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DOWNLOADING IS WRONG
January 6, 2009 6:06 AM   Subscribe

A new trojan is on the loose. It doesn't install any harmful adware/spyware, but does block both mininova and the Pirate Bay.
posted by azarbayejani (26 comments total) 3 users marked this as a favorite

 
Whoever wrote this virus didn't make life too hard for downloaders since "manually removing the entries from the hosts file solves the problem." Hell, that's the first place I'd look if a site was resolving to localhost.
posted by waxboy at 6:15 AM on January 6, 2009 [1 favorite]


If it doesn't block btscene or isohunt I'm alright with it.
posted by P.o.B. at 6:17 AM on January 6, 2009


Is MetaFilter now a virus alert service, or what?
posted by beagle at 6:21 AM on January 6, 2009 [1 favorite]


This sounds like it's probably good news, but let me do some figuring first

One Wrong
One Wrong +
---------------------
????????????
posted by DU at 6:22 AM on January 6, 2009 [1 favorite]


I agree with Torrent Freak's opinion that this isn't the work of the RIAA or some such legal mechanism but some uppity prankster. The RIAA, MPAA, etc all seem to benefit more from tracking downloads then filing lawsuits rather than sealing the honey pot.
posted by Burhanistan at 6:22 AM on January 6, 2009 [2 favorites]


One wrong + one wrong = not a linear conclusion.
posted by Burhanistan at 6:22 AM on January 6, 2009


Something that easy to clean up barely counts as a virus. I'd call it a prank.

So how about that Twitter dust-up yesterday? Both phishing and exposed admin tools?
posted by These Premises Are Alarmed at 6:23 AM on January 6, 2009


Or what Burhanistan said. Blocking download screws their revenue model.
posted by These Premises Are Alarmed at 6:24 AM on January 6, 2009


"Something that easy to clean up barely counts as a virus. I'd call it a prank. "

Malware types are not defined by how easy they are to fix but by their method of propagation. You're right, this isn't a virus. It's a Trojan Horse.
posted by nthdegx at 6:32 AM on January 6, 2009


Is this where I get to say "Is this something I have to use Windows to give a shit about?" Because my Mac tells me I want to say that.

(Until I go home and start up my Windows box, then I'll revert to making fun of Mac fanbois again.)

Also, anyone downloading software keygens ought to know better than to run them on their primary system. VirtualPC + confirm changes before committing to virtual HD = a decent sandbox for testing to be certain you aren't hosing your actual system just to avoid paying for some $30 shareware.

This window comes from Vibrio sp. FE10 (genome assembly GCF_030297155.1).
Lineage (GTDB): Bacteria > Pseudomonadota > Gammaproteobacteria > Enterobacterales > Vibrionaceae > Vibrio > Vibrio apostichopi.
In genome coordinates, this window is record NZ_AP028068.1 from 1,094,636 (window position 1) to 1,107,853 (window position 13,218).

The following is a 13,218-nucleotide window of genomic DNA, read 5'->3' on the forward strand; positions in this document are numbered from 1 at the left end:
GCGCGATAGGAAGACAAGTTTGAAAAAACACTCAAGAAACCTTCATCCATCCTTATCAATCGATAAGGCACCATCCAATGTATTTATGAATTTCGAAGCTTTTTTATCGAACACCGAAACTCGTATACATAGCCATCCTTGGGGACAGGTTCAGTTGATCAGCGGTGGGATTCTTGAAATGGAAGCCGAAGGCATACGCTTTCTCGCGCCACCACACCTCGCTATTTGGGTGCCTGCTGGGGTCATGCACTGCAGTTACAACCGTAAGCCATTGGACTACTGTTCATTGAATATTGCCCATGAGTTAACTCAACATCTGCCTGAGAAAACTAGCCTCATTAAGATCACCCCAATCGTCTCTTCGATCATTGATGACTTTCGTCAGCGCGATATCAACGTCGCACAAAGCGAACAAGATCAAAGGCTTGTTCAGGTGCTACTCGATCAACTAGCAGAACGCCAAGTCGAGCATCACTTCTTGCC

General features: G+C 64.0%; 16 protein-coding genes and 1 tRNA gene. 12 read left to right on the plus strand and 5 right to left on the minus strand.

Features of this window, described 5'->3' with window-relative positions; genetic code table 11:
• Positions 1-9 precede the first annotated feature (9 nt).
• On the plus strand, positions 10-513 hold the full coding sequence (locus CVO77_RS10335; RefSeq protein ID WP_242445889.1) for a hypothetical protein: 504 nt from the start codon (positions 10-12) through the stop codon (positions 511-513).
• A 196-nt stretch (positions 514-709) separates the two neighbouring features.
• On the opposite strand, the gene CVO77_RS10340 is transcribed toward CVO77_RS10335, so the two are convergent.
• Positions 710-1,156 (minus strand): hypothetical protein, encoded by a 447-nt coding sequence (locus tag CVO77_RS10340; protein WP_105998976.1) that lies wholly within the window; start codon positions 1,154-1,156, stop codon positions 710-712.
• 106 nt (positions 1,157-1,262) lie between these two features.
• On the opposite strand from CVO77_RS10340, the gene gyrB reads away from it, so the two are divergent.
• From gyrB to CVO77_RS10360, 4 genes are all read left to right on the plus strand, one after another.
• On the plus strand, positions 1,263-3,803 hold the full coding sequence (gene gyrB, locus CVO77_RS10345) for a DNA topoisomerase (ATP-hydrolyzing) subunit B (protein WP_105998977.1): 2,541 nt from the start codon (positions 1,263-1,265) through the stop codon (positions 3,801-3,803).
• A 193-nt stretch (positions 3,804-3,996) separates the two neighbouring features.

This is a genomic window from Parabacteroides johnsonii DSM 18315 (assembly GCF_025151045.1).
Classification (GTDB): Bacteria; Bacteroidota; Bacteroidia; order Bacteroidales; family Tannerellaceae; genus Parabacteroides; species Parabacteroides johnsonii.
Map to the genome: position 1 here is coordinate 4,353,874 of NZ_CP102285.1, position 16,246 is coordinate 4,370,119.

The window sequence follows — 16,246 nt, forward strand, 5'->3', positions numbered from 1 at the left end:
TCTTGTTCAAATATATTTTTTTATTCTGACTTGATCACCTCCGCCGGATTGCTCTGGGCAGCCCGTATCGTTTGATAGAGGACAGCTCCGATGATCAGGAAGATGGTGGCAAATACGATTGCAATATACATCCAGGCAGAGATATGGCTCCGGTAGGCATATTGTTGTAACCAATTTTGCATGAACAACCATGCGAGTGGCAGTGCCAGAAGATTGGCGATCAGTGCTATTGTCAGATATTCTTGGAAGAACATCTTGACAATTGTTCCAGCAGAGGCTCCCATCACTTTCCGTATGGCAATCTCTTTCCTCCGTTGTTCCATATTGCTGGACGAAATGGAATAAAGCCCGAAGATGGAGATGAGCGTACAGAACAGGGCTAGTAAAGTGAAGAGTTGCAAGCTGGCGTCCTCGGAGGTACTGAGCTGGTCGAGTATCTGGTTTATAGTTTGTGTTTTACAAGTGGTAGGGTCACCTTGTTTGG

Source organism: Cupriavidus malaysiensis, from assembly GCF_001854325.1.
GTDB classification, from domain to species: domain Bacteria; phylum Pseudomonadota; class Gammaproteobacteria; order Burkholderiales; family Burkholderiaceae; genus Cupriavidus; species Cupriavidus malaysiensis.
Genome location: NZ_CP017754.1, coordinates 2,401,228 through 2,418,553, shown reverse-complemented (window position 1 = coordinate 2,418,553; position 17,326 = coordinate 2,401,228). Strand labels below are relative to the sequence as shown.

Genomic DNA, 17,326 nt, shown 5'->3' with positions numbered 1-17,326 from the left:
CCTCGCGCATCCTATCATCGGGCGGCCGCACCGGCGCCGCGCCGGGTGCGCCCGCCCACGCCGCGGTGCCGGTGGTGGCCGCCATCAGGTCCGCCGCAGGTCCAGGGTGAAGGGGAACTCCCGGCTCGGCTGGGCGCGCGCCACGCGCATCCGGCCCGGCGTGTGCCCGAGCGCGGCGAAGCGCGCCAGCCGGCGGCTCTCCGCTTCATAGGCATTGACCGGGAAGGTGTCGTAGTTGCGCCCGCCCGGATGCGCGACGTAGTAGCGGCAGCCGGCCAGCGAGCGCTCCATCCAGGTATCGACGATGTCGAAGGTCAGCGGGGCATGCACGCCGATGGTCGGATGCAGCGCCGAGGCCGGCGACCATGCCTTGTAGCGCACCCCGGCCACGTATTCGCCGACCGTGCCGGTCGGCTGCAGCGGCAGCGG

posted by caution live frogs at 6:39 AM on January 6, 2009


The RIAA, MPAA, etc all seem to benefit more from tracking downloads then filing lawsuits rather than sealing the honey pot.

Recently on the blue.
posted by mandal at 6:46 AM on January 6, 2009


Also, anyone downloading software keygens ought to know better than to run them on their primary system. VirtualPC + confirm changes before committing to virtual HD = a decent sandbox for testing to be certain you aren't hosing your actual system just to avoid paying for some $30 shareware.

The funny thing is that the moderation at even the biggest free-for-all torrent sites is tight enough that posting a malicious file disguised as something useful isn't very effective. From the article:

The bad torrent was removed from The Pirate Bay soon after users commented that the key generator didn’t work, but it is safe to assume that this is not the first and only attempt to spread a trojan like this one.

The vast majority of files posted on such sites are clean, enough so that the threat of accidentally running malware is relatively low even for people who don't take any precautions. You'll be much more likely to load something bad on your system by clicking the "Free virus scan!" ads next to the torrent links than you are when you download illegal software cracks. These days you might even have a better chance of screwing up your system by installing the legitimate DRM version of a given application or game rather than a random unverified cracked version, which is a sad state of affairs.
posted by burnmp3s at 8:00 AM on January 6, 2009 [3 favorites]


Watch out for the "cup of coffee" trojan, if you spill it on your keyboard, it can be difficult to remove.
posted by Wolfdog at 8:10 AM on January 6, 2009 [3 favorites]


"The bad torrent was removed from The Pirate Bay soon after users commented that the key generator didn’t work, but it is safe to assume that this is not the first and only attempt to spread a trojan like this one."

So, when it is helpful to Pirate Bay, it will take down something, but for the rest of the world it's a big "f'you". Got it.

Anyway, this is a pretty stupid way to get a point across - lowering yourself to the level of a malicious hacker. That said, don't assume that even an easy fix will be easily fixed by most people. I assume this will be cleaned up as most malicious software issues are cleaned up - through patches and updated malware protection programs.